Factors found to be significantly associated with life-time experience of sexual abuse were; tribe of respondent, (Χ2 = 8.103, p = 0.004), type of secondary school attended, (X2 = 10.432, p = 0.001), type of student in secondary school attended, (X2 = 11.812, p = 0.001), faculty of study, (X2 = 41.147, p = 0), level/year in school, (X2 = 7.321, p = 0.007), persons shared room with, (X2 = 44.813, p = 0), and level of knowledge about sexual abuse, (X2 = 15.454, p < 0.001). Students who were non-Igbos, (OR: 2.38; 1.29 - 4.39), attended private secondary schools, (OR: 1.57; 1.08 - 2.29), were day students in secondary schools attended, (OR: 2.19; 1.21 - 3.97), currently studying in Faculty of Health Sciences, (OR: 12.19; 6.64 - 22.39) and at 100 level of their study, (OR: 2.41; 1.25 - 4.63) were more likely to have experienced sexual abuse in their life-time than others. On the other hand students who attended mission secondary schools, (OR: 0.59; 0.36 - 0.99), shared room currently with their boyfriend, (OR: 0.09; 0.04 - 0.20) and

Table 2. Awareness and knowledge of respondents about sexual abuse.

**= Multiple Response Applicable, Others1 = war/crisis, family problems.

Table 3. Prevalence and pattern of sexual abuse.

**= Multiple response.

had good knowledge about sexual abuse, (OR: 0.24; 0.12 - 0.51) were the least likely to have experienced sexual abuse in their life-time (Table 5).

Factors found to be significantly associated with current experience of sexual abuse among the students were; age of the respondents, (Χ2 = 6.630, p = 0.010), tribe of respondents, (Χ2 = 7.120, p = 0.008), marital status, (X2 = 14.290, p < 0.001), type of student in secondary school attended, (X2 = 10.746, p = 0.001), Faculty of study, (X2 = 38.005, p = 0), level/year in school, (X2 = 22.205, p < 0.0001), persons currently shared room with, (X2 = 19.520, p < 0.0001), and level of knowledge about sexual abuse, (X2 = 7.170, p = 0.007). Students who were non-Igbos, (OR: 2.48; 1.25 - 4.94), ever married, (OR: 2.79; 1.61 - 4.84), currently studying in Faculty of Health Sciences, (OR: 8.09; 4.60 - 14.22) and in 100 level of their study, (OR: 4.61; 2.32 - 9.18) were more likely to have currently experienced sexual abuse than others. On the other hand students within the age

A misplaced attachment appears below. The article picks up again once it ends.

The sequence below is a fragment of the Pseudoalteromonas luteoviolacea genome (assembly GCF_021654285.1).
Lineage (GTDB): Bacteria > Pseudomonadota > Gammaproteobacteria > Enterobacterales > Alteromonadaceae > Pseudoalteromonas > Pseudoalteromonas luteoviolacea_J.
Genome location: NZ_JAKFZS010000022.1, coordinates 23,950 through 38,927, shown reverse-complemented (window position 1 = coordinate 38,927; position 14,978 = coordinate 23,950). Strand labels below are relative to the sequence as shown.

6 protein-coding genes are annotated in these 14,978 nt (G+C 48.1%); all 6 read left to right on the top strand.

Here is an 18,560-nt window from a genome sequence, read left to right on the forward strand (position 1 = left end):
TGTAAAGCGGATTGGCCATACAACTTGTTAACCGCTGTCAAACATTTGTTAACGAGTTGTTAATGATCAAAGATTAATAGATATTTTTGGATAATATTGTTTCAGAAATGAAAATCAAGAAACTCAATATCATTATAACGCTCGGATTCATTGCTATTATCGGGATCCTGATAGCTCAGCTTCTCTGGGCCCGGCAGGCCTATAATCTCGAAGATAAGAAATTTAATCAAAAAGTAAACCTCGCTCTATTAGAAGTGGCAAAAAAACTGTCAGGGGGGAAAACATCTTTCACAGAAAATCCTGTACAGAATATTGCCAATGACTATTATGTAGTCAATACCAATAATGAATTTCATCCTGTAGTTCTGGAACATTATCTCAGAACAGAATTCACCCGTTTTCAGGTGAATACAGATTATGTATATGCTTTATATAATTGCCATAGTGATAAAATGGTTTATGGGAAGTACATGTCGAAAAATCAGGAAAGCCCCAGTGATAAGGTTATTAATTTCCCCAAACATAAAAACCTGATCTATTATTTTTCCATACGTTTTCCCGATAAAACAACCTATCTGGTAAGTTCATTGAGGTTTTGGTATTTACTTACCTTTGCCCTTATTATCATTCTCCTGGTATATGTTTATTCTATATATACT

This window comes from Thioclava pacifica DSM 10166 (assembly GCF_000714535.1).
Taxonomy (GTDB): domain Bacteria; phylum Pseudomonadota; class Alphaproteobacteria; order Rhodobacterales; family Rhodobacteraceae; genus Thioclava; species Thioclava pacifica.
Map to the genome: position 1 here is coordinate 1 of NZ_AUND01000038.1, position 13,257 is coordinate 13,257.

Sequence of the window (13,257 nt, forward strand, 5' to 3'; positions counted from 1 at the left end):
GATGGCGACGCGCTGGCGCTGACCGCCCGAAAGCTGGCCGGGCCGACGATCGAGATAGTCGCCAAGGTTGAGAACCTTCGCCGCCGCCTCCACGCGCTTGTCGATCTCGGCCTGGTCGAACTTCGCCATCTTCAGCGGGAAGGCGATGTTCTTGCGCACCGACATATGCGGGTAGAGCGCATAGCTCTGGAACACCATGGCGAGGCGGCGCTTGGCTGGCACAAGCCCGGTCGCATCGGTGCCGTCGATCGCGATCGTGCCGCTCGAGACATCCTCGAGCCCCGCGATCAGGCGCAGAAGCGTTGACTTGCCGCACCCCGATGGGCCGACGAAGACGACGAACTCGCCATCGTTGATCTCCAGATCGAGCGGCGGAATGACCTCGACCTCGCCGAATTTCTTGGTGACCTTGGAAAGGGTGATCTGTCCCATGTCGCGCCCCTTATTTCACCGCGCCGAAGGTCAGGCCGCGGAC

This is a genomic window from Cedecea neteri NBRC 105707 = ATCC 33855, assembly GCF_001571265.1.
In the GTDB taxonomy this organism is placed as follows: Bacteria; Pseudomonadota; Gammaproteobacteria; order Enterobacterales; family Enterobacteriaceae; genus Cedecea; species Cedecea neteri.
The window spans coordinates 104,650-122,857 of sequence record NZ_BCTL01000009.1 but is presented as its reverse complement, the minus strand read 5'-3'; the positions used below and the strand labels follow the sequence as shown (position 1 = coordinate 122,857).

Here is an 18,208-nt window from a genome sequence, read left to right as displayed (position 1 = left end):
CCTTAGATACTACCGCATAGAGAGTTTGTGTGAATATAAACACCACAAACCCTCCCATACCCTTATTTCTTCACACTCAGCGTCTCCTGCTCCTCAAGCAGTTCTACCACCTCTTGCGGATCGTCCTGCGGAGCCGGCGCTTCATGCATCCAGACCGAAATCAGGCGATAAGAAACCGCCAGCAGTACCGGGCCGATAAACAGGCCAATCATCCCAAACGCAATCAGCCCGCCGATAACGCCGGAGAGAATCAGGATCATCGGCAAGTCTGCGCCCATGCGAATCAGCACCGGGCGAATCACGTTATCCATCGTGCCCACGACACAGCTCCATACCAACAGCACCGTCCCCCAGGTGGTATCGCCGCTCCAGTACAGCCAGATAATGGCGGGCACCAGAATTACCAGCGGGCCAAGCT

Table 4. Determinants of life-time experience of sexual abuse among students.

*= statistically significant.

group of 21 - 25 years of age, (OR: 0.44; 0.22 - 0.86) who were day students during their secondary school education, (OR: 0.43; 0.27 - 0.70), currently shared room with their boyfriend, (OR: 0.12; 0.04 - 0.38) and had good knowledge about sexual abuse, (OR: 0.21; 0.06 - 0.71) were the least likely to have currently experienced sexual abuse in the last one year than their counterparts.

4. Discussion